Indigenization Guide: Decolonization and Reconciliation

An excerpt from Pulling Together: Foundations Guide by Kory Wilson

We know there are no boats waiting in the harbour to take all of the non-Natives back someplace. We know people are not going to get on planes and say, “Oh well, we didn’t get this country so we will go somewhere else.” The non-Natives are all going to be here after negotiations. And so are we. What I want to leave behind is the injustice. I wish that we could start again.

 – Steven Lewis Point (Xwĕ lī qwĕl tĕl, Stó:lō, former lieutenant governor of British Columbia, former provincial court judge, former Chief of the Skowkale First Nation, chair of advisory committee for Missing Women Commission of Inquiry), Foreword to A Stó:lō-Coast Salish Historical Atlas (2001)

Decolonization is every Canadian’s responsibility

A common misunderstanding is that decolonization is an attempt to re-establish the conditions of a pre-colonial North America and would require a mass departure of all non-Indigenous people from the continent. That is not the goal. As Canadians, we can all take part in building a genuine decolonization movement. This movement would respect the land on which we are all living and the people to whom it inherently belongs.

What would decolonization look like?

Decolonization would mark a fundamental change in the relationship between Indigenous and non-Indigenous people. It would bring an end to the settler effects on Indigenous Peoples with respect to their:

  • governments
  • ideologies
  • religions
  • education systems
  • cultures

Decolonization requires an understanding of Indigenous history and acceptance and acknowledgement of the truth and consequences of that history. The process of decolonization must include non-Indigenous people and Indigenous Peoples working toward a future that includes all.

Canadian citizens must acknowledge that the Canada we know today was built on the legacy of colonization and the displacement of Indigenous Peoples. Decolonization must continue until Indigenous Peoples are no longer at the negative end of socio-economic indicators or over-represented in areas such as the criminal justice or child welfare system.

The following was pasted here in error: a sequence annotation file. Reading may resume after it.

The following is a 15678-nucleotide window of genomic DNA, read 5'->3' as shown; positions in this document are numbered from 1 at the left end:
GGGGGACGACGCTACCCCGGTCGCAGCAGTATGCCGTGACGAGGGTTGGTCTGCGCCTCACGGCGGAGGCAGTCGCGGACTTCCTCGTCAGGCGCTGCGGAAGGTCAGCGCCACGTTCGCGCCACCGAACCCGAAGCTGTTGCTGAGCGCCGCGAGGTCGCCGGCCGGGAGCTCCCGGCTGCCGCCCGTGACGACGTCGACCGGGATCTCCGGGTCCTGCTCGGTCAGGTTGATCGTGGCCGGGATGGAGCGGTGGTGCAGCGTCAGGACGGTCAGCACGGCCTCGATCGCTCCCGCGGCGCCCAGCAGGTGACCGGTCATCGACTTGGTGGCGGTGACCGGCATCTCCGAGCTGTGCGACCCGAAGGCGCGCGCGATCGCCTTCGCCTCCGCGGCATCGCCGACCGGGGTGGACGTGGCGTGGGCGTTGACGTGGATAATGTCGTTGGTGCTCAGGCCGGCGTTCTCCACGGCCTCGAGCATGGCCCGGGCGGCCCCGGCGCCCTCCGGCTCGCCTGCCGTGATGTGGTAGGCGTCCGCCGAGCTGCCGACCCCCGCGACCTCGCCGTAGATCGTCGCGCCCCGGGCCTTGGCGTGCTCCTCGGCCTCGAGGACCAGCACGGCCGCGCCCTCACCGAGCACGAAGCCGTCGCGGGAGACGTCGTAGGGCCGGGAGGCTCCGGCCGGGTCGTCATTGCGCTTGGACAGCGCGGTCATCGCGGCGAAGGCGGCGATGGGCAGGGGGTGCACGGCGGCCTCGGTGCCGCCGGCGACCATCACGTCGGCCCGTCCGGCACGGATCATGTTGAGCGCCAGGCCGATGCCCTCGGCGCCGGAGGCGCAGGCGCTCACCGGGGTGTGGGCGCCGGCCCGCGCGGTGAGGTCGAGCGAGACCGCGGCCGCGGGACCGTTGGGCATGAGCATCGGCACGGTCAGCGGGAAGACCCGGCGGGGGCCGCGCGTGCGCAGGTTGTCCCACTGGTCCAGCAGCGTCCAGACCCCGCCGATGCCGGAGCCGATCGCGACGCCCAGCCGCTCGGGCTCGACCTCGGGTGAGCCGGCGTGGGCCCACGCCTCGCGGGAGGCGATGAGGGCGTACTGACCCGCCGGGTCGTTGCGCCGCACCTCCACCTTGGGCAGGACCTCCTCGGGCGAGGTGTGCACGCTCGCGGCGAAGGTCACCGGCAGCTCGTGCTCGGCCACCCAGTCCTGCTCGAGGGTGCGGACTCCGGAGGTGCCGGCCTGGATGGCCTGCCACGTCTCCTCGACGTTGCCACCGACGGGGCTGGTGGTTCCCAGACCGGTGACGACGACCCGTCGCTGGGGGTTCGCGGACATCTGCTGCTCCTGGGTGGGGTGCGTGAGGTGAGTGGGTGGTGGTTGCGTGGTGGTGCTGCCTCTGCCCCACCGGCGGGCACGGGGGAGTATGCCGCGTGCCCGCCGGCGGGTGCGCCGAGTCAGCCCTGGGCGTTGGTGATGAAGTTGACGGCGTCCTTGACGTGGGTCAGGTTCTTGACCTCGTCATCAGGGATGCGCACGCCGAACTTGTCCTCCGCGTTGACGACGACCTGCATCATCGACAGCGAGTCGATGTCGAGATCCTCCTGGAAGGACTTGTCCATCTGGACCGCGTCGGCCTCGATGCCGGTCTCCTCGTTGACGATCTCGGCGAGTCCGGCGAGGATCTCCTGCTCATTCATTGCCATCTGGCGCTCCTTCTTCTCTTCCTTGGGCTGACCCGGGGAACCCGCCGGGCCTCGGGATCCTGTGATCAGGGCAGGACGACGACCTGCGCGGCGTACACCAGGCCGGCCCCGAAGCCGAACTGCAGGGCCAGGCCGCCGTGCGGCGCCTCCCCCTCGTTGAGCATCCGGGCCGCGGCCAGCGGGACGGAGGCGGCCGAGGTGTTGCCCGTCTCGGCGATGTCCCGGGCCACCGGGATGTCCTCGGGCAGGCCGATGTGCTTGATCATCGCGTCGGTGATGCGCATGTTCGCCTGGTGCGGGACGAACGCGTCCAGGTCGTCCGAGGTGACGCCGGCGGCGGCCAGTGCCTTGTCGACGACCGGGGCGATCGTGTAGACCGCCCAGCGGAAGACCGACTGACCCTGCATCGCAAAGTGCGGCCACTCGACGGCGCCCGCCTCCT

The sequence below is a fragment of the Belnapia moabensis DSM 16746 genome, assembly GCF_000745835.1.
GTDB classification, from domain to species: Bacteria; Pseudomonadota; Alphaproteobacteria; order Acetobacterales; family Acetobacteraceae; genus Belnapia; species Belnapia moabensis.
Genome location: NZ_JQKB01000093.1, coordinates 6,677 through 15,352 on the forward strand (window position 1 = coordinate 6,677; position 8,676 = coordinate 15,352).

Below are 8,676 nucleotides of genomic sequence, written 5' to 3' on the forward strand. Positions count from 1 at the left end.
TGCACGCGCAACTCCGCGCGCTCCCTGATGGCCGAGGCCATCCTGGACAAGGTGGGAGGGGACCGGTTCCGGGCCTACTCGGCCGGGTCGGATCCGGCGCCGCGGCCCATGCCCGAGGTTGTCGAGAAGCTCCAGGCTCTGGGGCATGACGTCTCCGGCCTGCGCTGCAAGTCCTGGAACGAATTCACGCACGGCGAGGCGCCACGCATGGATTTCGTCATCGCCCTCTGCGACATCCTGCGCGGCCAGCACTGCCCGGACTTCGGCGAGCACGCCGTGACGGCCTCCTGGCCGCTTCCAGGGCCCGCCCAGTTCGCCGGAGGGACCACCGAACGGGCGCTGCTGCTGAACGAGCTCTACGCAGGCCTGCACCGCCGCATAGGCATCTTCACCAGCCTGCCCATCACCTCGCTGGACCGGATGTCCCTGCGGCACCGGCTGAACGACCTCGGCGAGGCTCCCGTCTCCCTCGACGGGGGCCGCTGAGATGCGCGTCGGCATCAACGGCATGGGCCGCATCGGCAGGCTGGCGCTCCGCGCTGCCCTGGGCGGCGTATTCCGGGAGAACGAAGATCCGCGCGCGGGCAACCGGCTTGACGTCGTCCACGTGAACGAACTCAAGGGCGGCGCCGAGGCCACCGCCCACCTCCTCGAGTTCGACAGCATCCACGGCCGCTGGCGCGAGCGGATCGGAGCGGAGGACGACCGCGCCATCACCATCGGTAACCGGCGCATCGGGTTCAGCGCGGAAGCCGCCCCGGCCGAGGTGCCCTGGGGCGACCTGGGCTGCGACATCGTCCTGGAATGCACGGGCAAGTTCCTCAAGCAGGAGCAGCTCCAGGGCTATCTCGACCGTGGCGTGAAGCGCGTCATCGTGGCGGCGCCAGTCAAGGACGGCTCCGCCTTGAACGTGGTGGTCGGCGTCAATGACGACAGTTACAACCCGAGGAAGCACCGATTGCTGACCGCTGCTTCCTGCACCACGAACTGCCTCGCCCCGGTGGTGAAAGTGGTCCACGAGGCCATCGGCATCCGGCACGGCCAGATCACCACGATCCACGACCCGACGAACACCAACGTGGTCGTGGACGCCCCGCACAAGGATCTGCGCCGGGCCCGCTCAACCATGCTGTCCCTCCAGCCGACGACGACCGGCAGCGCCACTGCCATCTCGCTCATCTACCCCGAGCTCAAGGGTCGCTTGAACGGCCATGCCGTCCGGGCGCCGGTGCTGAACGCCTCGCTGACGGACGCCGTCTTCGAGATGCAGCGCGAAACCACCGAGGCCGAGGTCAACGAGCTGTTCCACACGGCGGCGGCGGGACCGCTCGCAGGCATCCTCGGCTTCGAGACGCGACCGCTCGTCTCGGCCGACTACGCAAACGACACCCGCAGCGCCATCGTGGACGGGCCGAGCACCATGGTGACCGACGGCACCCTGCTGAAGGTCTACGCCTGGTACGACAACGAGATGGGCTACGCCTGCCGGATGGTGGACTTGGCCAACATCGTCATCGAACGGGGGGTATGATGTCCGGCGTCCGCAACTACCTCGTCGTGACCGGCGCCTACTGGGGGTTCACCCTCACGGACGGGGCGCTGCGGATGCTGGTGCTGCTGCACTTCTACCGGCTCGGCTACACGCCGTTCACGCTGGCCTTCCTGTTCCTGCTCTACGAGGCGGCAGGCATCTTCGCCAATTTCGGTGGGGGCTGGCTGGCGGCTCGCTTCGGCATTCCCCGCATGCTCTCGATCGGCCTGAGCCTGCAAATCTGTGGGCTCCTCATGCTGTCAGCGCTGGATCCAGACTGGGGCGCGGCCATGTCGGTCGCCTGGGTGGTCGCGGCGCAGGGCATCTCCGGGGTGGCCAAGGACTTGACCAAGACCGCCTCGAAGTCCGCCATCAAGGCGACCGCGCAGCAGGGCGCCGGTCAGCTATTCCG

For Indigenous Peoples, decolonization begins with learning about who they are and recovering their culture and self-determination.

Many Indigenous people may have difficulty understanding different aspects of, or perspectives on, Indigenous knowledge. This process can be difficult for all of the reasons we have already discussed, and it will take time to overcome the difficulties. It must occur on many levels: as an individual, a member of a family, a community, and a Nation. It requires perseverance, support, and knowledge of culture.

The process of decolonization is a process of healing and moving away from a place of anger, loss, and grief toward a place where Indigenous Peoples can thrive. This can be overwhelming and seemingly impossible for some. It must be acknowledged that not all Indigenous Peoples are in the same place on this “decolonization journey,” but together Indigenous Peoples and non-Indigenous peoples can succeed.

Continuous reinforcement and rediscovery of Indigenous language, cultural, and spiritual practices empowers people to move forward in their growth as proud Indigenous citizens.


Reconciliation is an important part of the process of decolonization. Reconciliation requires that Indigenous people tell their stories and that they are heard. It requires a shared understanding of our common past and a shared vision of the future.

An important step on the road to reconciliation was the Truth and Reconciliation Commission of Canada (TRC), created in 2007 as part of the Indian Residential Schools Settlement Agreement.

The TRC was inspired by the Truth and Reconciliation Commission of South Africa.

What you can do

People ask, “What can be done?” or “What can I do?” or they are uncertain or uncomfortable about getting involved. It can feel daunting, and both responses are normal. The fact that you have taken the time to finish all of the sections in this guide has made a difference already, and if you can share what you learned with those around you, then you will make a difference. As we saw, many stereotypes and problems occur when people do not know the truth or even any information about Indigenous Peoples. Increasing awareness is very important.

If you would like to learn more, we encourage you to seek out information:

  • Read the “Calls to Action.”
  • Visit a Friendship Centre.
  • Read books by Indigenous authors.
  • Take a course or workshop on Indigenous Peoples history and culture.
  • Form a group within your work team to talk about Indigenous issues.
  • Participate in events such as the Walk for Reconciliation and National Indigenous Day activities.

It is important to note that Indigenous Peoples need allies and not people to tell them what to do, or to direct and benefit from Indigenous issues and challenges. We need to work together and support each other to make a place where all people are valued and included. Reconciliation is a very personal journey and one in which all Canadians must play a part.

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